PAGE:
|Stefan Vinke as Paul and Cheryl Barker as Mariette in Die tote Stadt|
Allerta! speaks to Cheryl Barker about performing one of the most “fiendishly difficult” roles in the soprano repertoire.
Korngold’s Die tote Stadt, in which you perform the pivotal role of Marie/Mariette, is seldom performed. Why is that?
It’s very hard to cast. The piece is fiendishly difficult for both the tenor and the soprano – you need voices that are able to cut through the heavy orchestration, and can cope with the extreme tessitura, both high and low. It is especially difficult for the tenor; the role requires a Heldentenor and they are few and far between.
Why would Australian audiences enjoy this opera?
It has a rich and luxurious orchestration and some of the music is absolutely ravishing. It is based on Georges Rodenbach’s novel, Bruges-la-Morte, and the action takes place in the beautiful Belgian town of Bruges, at around 1900. Bruce [Beresford] is setting the production in this period; the costume and set designs are gorgeous.
What has it been like working with Bruce Beresford?
It is wonderful to work with him as I have admired his work, both for film and stage, for so long. In this production he is using film images and all sorts of fandangled technology; audiences are in for a real treat, both musically and visually.
|Cheryl Barker as Violetta|
in La Traviata 2004
In learning the role of Marie/Mariette, were there any particular challenges?
Everything about this role is a challenge! Musically it is hellish to remember – Korngold was a child prodigy and quite young when he wrote this, obviously without consideration for mere mortals trying to memorise the difficult rhythms and intervals!
What did you enjoy most about the learning process?
I have loved getting to know this piece, as I love the character of Marietta, who is strong and feisty with a huge zest for life. I will have to get my dancing shoes on as she is a dancer – I’ve been jogging with my dog each morning to try and get fit.
Later this year you will be reprising another huge role for OA, that of Strauss’ Salome, in Gale Edwards’ new production. Have you had any discussions with her about the role yet?
Salome is probably my favourite opera and I can’t wait to see what Gale is going to do with it – I have only heard rumours. It is a great role – one has to keep control of one’s voice, but I love the gutsy earthiness of Salome; she can get down and bloodied!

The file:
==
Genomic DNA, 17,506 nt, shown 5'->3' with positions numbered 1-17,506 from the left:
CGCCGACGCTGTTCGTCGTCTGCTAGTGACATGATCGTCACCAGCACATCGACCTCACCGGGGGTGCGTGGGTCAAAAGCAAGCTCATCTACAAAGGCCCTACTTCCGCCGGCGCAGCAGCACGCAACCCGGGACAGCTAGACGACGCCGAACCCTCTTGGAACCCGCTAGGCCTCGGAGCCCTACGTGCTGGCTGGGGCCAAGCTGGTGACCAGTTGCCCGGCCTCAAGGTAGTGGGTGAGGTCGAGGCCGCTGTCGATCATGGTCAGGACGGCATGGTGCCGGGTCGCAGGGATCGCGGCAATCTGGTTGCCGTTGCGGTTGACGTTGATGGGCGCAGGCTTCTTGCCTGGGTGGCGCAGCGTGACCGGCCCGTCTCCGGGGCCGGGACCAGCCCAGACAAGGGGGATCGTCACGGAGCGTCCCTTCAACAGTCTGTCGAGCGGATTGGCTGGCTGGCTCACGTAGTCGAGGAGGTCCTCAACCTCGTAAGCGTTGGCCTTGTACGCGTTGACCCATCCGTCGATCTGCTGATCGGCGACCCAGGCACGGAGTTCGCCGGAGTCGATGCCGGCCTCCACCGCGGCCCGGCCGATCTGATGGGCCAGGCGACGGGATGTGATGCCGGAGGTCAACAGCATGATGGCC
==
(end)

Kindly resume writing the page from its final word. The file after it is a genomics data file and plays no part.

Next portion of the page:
At this stage of your career, you are singing the big roles in the soprano repertoire all over the world. How do you pace yourself?
This is such a fickle business – you are constantly beholden to the whims of Opera Managements and I figure it is great just to have a job these days. It is not a case of pacing oneself, rather of making sure you are up to the task by focusing on what you are doing.
|Cheryl Barker with husband|
currently starring in the title
role of ENO's Caligula
Is it becoming easier or more difficult to combine an international opera career with the demands of family life?
This year is difficult as Peter is singing in London for most of 2012, which means that I am a single mother trying to be there for Gabriel. He is nearly 13 now and has lots of activities after school and sport on weekends. I don’t know how it will all pan out with rehearsals – I will have to rely on the kindness of strangers! When I sang in Strasbourg (Strauss’ Four Last Songs) just before the beginning of Die tote Stadt rehearsals, Gabriel went to his grandparents for the school holidays, the first time we left him in Australia without us. I think he had a great time!
Do you still get nervous?
Always nervous! I am aware of the responsibility to give my best to the audience at all times. And as you become better known, there are also more expectations of you – the pressure on singers like Renée Fleming must be horrendous. It doesn’t help that everyone has their say via the internet these days; it’s a slippery slope to start reading internet comments on your work, but tempting.
Are there any mountains left to climb, or do you feel that you have achieved what you’d wanted in your career, and that at this stage you are enjoying the fruits of years of labour?You know, I have been so lucky to have been able to earn a living as a singer for the past 25 years. I have seen a lot of people fall by the wayside; I never take a single job for granted.
Die tote Stadt is showing at the Sydney Opera House from 30 June - 18 July 2012. Click here for more info, video and tickets.